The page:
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Oregon legislators show support for AYCO’s Dream Center during bike town hall
PORTLAND, Ore. — Three of Oregon’s state legislators representing Portland didn’t let a little rain stop them from engaging with community members during a Bike Town Hall event Saturday, including paying a visit and showing support to nonprofit African Youth and Community Organization (AYCO).
AYCO is on the cusp of building their new Dream Center which will further their mission of providing culturally specific youth services, civic engagement and health and disability services for East African immigrants and refugees in Portland. But they need more $2.5 million more in funding to make that dream of a permanent home a reality.
“We are dreaming big. We come from war torn countries, we come from a civil war, we come from refugee camp. We are calling home this place,” said Jamal Dar, founder and executive director of AYCO. “This is going to be a permanent AYCO office and space that we’ll be calling our home.”
Backing this dream are Sen. Michael Dembrow and Rep. Khanh Pham, who have both helped secure some of the funding for the new center by allocating American Rescue Plan Act (ARPA) dollars for the project, which will include 250 affordable housing units.
“It’s raining. But the rain is going to bring fruit. We need the rain. We need hard times to get to good times,” Dembrow said. “We are helping to support this project by the housing project that’s been done in partnership with REACH. And the source of the funds for that are those federal funds, the ARPA funds you’ve probably heard about, the American Rescue Plan dollars. There were some dollars distributed to the different districts.”
Dembrow added that the reason why he supported AYCO is because their Dream Center is exactly the kind of thing ARPA is for: “to take communities that are hard hit and build for the future. So out of a pandemic can come a better future. I can’t think of a better cause to contribute to.”
Pham, Dembrow and Oregon’s House Majority Leader Barbara Smith Warner all paid a visit to AYCO as one of the stops for their Bike Town Hall. The representatives and constituents stood out in their bright and colorful windbreakers and helmets against the gray, wet skies as they took a three mile route around Portland’s Montavilla neighborhood. They discussed the future of safety improvements to Ne 82nd Ave, climate action, capital projects and local community programs, stopping at several spots along the way, including AYCO.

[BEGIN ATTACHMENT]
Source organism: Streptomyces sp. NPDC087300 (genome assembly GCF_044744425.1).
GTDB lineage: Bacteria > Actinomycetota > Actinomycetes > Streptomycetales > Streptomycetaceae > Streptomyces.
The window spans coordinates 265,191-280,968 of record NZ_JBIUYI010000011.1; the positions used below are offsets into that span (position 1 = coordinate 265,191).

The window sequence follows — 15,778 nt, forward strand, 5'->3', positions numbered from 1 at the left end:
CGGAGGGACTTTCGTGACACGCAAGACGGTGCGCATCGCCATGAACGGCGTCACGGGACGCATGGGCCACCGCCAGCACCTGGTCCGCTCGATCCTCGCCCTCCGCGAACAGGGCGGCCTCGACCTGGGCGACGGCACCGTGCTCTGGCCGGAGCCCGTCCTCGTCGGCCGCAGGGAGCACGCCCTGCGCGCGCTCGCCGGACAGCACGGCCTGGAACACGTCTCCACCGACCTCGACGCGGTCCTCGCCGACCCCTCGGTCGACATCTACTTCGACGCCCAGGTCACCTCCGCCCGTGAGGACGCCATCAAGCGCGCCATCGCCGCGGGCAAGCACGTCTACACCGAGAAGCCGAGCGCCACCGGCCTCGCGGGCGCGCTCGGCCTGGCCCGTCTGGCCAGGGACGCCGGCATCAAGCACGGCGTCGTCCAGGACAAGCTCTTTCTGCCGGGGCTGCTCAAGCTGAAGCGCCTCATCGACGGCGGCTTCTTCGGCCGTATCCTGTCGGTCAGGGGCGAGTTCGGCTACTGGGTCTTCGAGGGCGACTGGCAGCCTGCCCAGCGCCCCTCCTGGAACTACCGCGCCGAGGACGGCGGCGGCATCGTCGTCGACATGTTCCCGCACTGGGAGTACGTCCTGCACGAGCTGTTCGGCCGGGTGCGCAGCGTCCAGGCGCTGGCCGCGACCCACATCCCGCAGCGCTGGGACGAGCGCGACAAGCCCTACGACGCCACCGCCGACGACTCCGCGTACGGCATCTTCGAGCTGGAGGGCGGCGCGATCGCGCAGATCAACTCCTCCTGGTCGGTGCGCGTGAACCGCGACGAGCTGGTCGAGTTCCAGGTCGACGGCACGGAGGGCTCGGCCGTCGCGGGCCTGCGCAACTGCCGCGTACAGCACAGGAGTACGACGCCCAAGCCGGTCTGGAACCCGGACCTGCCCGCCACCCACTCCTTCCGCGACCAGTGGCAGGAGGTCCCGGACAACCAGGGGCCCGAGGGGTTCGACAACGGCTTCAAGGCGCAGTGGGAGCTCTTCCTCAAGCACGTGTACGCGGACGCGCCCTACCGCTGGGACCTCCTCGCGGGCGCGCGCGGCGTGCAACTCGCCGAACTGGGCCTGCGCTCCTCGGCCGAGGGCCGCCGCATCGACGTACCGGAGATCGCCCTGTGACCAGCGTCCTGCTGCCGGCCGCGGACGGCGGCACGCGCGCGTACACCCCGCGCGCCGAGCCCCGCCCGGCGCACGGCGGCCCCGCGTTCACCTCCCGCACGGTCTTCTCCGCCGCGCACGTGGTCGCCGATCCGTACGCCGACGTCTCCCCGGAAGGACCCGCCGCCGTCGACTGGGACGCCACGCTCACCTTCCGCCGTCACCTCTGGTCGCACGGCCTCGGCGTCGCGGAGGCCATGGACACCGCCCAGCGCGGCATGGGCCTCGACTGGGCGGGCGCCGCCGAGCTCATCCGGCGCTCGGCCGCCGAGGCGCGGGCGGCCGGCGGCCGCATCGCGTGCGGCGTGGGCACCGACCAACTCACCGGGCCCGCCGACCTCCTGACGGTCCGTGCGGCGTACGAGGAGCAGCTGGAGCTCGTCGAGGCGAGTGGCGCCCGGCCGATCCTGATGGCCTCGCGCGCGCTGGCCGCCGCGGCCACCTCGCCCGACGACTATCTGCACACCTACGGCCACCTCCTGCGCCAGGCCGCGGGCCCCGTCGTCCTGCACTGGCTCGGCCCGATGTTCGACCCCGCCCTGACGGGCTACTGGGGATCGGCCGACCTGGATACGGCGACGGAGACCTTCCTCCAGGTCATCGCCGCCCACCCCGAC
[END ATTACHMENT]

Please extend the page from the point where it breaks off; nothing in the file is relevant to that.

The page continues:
REACH Community Development discussed their partnership with AYCO and the future of the Dream Center, which still needs another $2.5 million in order to secure the 8,000 square foot community center.
“Bottom line, we are grateful because AYCO selected us. I mean, we’re only here because we were selected by AYCO to develop this,” said Dan Valliere, CEO of REACH Community Development. “This is their vision, the dream center. But we’re going to integrate housing, affordable housing into it, supportive housing for people who have been homeless, other level of affordable housing for people who are just looking for, working people or other people, looking for lower rent.”
AYCO engages with over 18,000 Somali immigrants and refugees each year through their programs, helping individuals and families find
their footing in Portland after escaping civil wars and refugee camps. That represents a huge growth from when the nonprofit started over a decade ago, helping just six students by involving them in extra curricular sports.
Other speakers at the event included people who’ve been helped by AYCO over the years, such as Amran Goni, who gave a speech in Somali thanking the state legislators and their constituents for showing support of the organization.
Faduma Abdi, also speaking Somali, said AYCO helped some of her sons with disabilities. Two of her nine children were able to graduate high school, thanks to AYCO’s help, she said. In addition, those two who graduated are now staff at AYCO, which she said she’s grateful for.
Many of the staff at AYCO are able to provide culturally-specific services by having the lived experiences of those who they serve, often coming from a similar background.
“I’ve been a part of this for the past, almost 15 years,” said Mohammed Yahya, AYCO Crime Victim Advocate. “So I’ve been with AYCO through the times. I’ve seen the small, little organization, maybe a couple of us playing basketball after school, and now it’s turned into something huge and amazing.”
Hinda Farah, another AYCO Crime Victim Advocate, added that kids she once mentored years ago as a volunteer with AYCO are now in staff positions running various programs.
“It’s been amazing to see that progression. This Dream Center that we’re working towards is just amazing and we’re so excited to have the opportunity to have a permanent home for AYCO,” Farah said.
Back in January of this year, AYCO moved into their current location on Ne 74th and Glisan thanks to a partnership with landowner Metro. Before then, they were sited near Se 122nd Avenue. The building, previously owned by Trinity Broadcast Network, will eventually be replaced with a mixed use facility. AYCO will occupy the first floor of the new development, with affordable housing units on the floors above.
The dream is to create a hub for immigrants and refugees of the Pan-African Diaspora and communities of color to feel at home, spur economic development, curb displacement and provide protective factors against systemic inequities.
You can give your support for the project through AYCO’s Donate Now page.
Also be sure to join AYCO for its Dream Center grand reopening event in October.